Core Tip: The current progress in the management of systemic sclerosis has its impact on improving patient’s survival and quality of life. Patients developed scleroderma renal crisis have greatly managed after commencing angiotensin converting enzyme inhibitors. Moreover, scleroderma patient with kidney failure has a marvelous therapeutic option receiving a kidney transplant with a greatly improved extrarenal manifestations. However, patients with end stage kidney failure, maintained on regular dialysis, should have enough period permitting renal recovery before attempting the transplant procedures. This duration may be actually extended up to two years. Patients with scleroderma may show the highest rate of renal recovery among dialysis patients.
Citation: Abbas F, El Kossi M, Shaheen IS, Sharma A, Halawa A. Journey of a patient with scleroderma from renal failure up to kidney transplantation. World J Transplant 2021; 11(9): 372-387
Scleroderma or systemic sclerosis (SS) is an autoimmune disorder that comprises vasculopathy, inflammatory changes, deposited collagen and fibrotic alterations involving the skin and vital organs. The involved organs are usually related to the current types of autoantibody found in SS patients. However, two types have been considered with SS cutaneous involvement: Limited cutaneous SS (lcSS) with thickened skin involving the elbow and knee joints, and the diffuse type (dcSS) with widespread skin affection. SS is primarily seen in females, with a prevalence rate of 7-489 case(s) per million population (PMP) and an incidence of 0.6-122 case(s) PMP/year, with geographic variability[1-3]. Systemic SS involvement can be observed as pulmonary fibrosis, pulmonary arterial hypertension (HT), gastrointestinal (GI) malfunctions, malignancies, and scleroderma renal crisis (SRC), rarely seen but quite devastating complication. Vasculopathic kidney lesions are commonly observed in SS patients and usually associated with isolated proteinuria and/or HT[4,5]. These manifestations, however, are not reliable in SRC prediction. The clinical features of SRC include: (1) Oliguria/anuria; (2) Elevated SCr concentrations; and (3) A newly presented, usually symptomatizing HT [blood pressure (BP) > 140/90 mmHg or a > 30 mmHg elevation above its baseline].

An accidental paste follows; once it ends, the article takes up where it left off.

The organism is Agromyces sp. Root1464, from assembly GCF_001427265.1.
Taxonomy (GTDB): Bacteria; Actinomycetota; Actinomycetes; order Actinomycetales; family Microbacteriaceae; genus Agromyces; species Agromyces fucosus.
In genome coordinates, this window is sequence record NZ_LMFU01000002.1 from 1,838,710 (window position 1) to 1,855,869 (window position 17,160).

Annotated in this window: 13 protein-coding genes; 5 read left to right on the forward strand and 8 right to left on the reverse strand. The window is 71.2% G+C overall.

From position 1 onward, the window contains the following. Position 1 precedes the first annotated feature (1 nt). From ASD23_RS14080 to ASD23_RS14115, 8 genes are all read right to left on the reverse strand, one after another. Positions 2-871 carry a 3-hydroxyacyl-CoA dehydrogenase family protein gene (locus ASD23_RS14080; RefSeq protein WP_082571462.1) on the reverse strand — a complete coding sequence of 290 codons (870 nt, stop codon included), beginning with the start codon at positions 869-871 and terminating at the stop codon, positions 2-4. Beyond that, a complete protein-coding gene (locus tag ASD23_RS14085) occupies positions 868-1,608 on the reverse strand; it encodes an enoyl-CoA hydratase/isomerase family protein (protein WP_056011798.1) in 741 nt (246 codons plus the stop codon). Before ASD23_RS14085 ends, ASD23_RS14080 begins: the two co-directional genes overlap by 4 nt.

Microangiopathic hemolytic anemia (MAHA) can be seen in almost half of cases that can be manifested by a proteinuria/hematuria syndrome with red blood cells fragmentations[7,8]. SRC is more commonly observed with the diffuse type of SS as compared with the limited one, particularly with the rapidly progressive dcSS in the first 3-5 years of disease onset. Predictors of SRC may include the following: (1) Anti-RNA polymerase III autoantibodies; (2) Tendon friction rub, and synovitis; and (3) Steroid therapy (> 7.5 mg/d) may induce a dose-related impact on the SRC evolution risk[7,10].
Furthermore, and despite controversial, angiotensin converting enzyme inhibitors (ACEi) therapy before the sudden rise in BP and SCr level elevations may be accompanied with a higher risk of dialysis (DX) or mortality rates (MR)[7,10,11].
SCLERODERMA PATIENT WITH RENAL CRISES
The characteristic features of SRC may include: (1) New onset; (2) Moderate/severe HT; (3) Acute rise in SCr[12,13]; and/or (4) Almost half of cases may show MAHA[7,14].
On contrary to this definition, cases with an acute rise in SCr with normal BP are named the normotensive renal crises (10% of cases). With absence of a definite etiology, kidney biopsy may be warranted to settle the diagnosis and clarify the prognostic implications[12,15] (Figure 1).
Incidence: Age- and sex-adjusted incidence of renal replacement therapy (RRT) for scleroderma-induced end-stage renal disease (ESRD) in the period from 2002 to 2013 approached only 0.18 PMP with insignificant decline in SS incidence by time. Scleroderma is estimated to be a rare disease with annual incidence approaching 10-20 pmp and a prevalence of 30-300 pmp (Figure 2).
Figure 2 Range of adjusted annual incidence and prevalence rates of renal replacement therapy for end-stage renal disease due to scleroderma.